Education

The life-saving stoves

 By RP Siegel

Project Gaia is a multi-national effort to promote the use of alcohol cook stoves in the developing world. Thousands of people die every year due to smoke inhalation from wood and charcoal stoves that are often used indoors. Not only are alcohol stoves far cleaner and safer, they also promote self-reliance, as the fuel can be produced locally from biomass. They are also better for the environment. The group has projects all across Africa, as well as in Brazil and Haiti…

(Imagine by www.qz.com)

Millions of people in developing regions still cook on campfires fueled by wood or charcoal. While this most primitive form of cooking gets the job done, it does so with numerous unintended costs. Not least of which are the health impacts of smoke inhalation, which claim more than 4 million lives every year. In addition, there is massive deforestation, carbon emissions and the plight of women who often venture into dangerous places to gather wood.

Our modern gas or electric stoves rely on an extensive energy delivery infrastructure that cannot be easily replicated. In the absence of that infrastructure, the ability to provide a clean, affordable, easy to use cooking solution with a robust supply chain has proven elusive.

One organization that has been working quietly and effectively in this space since 2005 is Project Gaia. Led by Harry Stokes, winner of the World Bioenergy Award in 2012 and the Eisenhower Humanitarian Award in 2013, they are currently providing alcohol-powered stoves in places as widespread as Haiti, Ethiopia and Nigeria. In that time they the organization has distributed nearly 58,000 stoves.

According to Stokes, the three critical aspects to their success are: technology, economic development and financing.

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Project Gaia is committed to the use of alcohol stoves as the best solution for the areas they work in. Not only is the fuel clean, producing flame properties similar to charcoal, but it is easier to start, turn off and adjust. Furthermore, both the stoves and the fuel can potentially be produced locally, providing significant economic opportunities in these largely impoverished regions.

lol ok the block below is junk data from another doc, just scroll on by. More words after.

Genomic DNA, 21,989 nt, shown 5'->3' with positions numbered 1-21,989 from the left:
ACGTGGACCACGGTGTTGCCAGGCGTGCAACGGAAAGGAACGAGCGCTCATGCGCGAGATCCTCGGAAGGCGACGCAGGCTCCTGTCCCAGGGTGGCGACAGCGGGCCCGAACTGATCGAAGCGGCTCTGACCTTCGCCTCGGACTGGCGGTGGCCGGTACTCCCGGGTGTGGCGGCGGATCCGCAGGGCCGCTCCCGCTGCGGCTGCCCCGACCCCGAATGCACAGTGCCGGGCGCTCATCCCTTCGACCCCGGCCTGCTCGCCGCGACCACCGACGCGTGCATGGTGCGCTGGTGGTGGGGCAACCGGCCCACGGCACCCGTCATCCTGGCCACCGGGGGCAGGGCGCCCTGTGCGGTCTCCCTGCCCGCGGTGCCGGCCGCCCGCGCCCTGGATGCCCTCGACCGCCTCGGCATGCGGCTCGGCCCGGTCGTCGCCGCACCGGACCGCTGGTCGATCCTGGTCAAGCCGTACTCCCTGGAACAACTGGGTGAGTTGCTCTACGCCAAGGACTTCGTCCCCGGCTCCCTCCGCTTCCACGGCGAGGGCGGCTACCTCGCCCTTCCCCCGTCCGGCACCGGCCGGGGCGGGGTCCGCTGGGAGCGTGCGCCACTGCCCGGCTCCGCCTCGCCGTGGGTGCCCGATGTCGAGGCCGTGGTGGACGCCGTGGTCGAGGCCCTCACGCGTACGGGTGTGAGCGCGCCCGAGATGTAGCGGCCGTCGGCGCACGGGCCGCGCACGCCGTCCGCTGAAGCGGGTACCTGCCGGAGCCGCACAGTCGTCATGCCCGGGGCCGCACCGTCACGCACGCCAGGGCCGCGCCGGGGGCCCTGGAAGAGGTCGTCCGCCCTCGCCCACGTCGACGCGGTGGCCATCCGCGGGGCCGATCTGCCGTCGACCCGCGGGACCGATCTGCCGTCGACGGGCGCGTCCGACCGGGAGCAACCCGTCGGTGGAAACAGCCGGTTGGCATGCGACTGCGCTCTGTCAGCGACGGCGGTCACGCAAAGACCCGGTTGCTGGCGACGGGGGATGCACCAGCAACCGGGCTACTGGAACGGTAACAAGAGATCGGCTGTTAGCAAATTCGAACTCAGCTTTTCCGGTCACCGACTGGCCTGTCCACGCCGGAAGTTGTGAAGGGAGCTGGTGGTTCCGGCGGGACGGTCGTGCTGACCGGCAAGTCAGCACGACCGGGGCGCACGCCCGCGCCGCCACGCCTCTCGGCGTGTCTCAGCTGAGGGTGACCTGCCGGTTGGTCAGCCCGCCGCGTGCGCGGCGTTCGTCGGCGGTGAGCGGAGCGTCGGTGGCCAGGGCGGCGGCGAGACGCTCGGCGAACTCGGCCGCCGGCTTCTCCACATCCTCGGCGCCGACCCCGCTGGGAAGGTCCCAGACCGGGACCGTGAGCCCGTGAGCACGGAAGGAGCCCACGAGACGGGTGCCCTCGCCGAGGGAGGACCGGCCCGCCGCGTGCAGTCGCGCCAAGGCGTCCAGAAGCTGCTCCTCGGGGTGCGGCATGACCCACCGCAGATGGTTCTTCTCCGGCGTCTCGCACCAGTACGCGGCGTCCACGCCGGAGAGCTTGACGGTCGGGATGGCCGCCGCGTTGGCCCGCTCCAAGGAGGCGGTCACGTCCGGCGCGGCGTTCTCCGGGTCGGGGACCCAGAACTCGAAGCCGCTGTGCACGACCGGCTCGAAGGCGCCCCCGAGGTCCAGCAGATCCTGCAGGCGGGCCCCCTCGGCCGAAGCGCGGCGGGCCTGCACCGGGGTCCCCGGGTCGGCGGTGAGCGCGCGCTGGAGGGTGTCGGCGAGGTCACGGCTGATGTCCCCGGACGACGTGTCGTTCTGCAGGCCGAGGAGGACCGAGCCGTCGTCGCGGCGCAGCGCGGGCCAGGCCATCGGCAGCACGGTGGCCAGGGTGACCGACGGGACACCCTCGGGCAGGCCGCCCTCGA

Their preferred stove is made by CleanCook Sweden AB, which recently acquired Dometic. Each stove, according to Project Gaia, saves:

  • 9,125 cooking hours
  • Up to 90 tons of CO2
  • 1,270 trees
  • 20 charcoal stoves

People have produced alcohol from the distillation of plant-based starches for centuries. Feedstocks can range from grasses like corn and sugar cane, as well as sorghum, milo and cassava. Says Stokes, “We want to move fuel production from the forest to the farm.” Not only are liquid alcohol fuels cleaner burning, but they eliminate the massive deforestation and carbon emission that contribute substantially to climate change.

Other organizations, like the state department-sponsored Global Alliance for Clean Cookstoves (GACC) seek to improve the cleanliness and efficiency of wood and charcoal fired stoves. According to Stokes, this is the wrong approach. First, the performance of these solid fuel stoves depends heavily on the conditioning and preparation of the fuel. If it is damp, or if the pieces are the wrong size, performance will suffer. There is still smoke while the question of deforestation and wood gathering still remain.

Raising crops for both food and energy is a positive step for economic development. Says Stokes, “It’s really about the communities on the ground and the farmers themselves, and ensuring we have that human agency by working directly with them and by allying with all the other key players to ensure both sustainability and scalability.”

 

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(Imagine by www.practicalaction.org)

Here are a few examples of some of the projects this group has implemented. A micro-distillery in Addis Ababa, Ethiopia produces ethanol from molasses. The stoves are built by local workers. Another micro-distillery in Nigeria uses cassava as a feedstock to produce 200 liters (53 gallons) per ton.

A team arrived in Haiti a month after the earthquake. In this island country which was already 98% deforested, the price of charcoal had skyrocketed. Project Gaia partnered with ethanol-producer POET, stove producer Dometic and Novogaz, who will be organizing the distribution locally. The intent is to transition to local production of both fuels and stoves over time.

According to Brady Luceno, Assistant Director of Project Gaia. “Ethanol offers perhaps the greatest opportunity to revitalize the agriculture sector and offer families a clean and affordable alternative to charcoal.”

Project Gaia estimates if every home in the developing world that is currently using traditional solid fuels would switch to ethanol for cooking, it would save between 250 and 550 million forest acres per year. This is equivalent to the size of Alaska, California and Texas combined.

about the author
RP Siegel
Skilled writer. Technology, sustainability, engineering, energy, renewables, solar, wind, poverty, water, food. Studied both English Lit.and Engineering at university level. Inventor.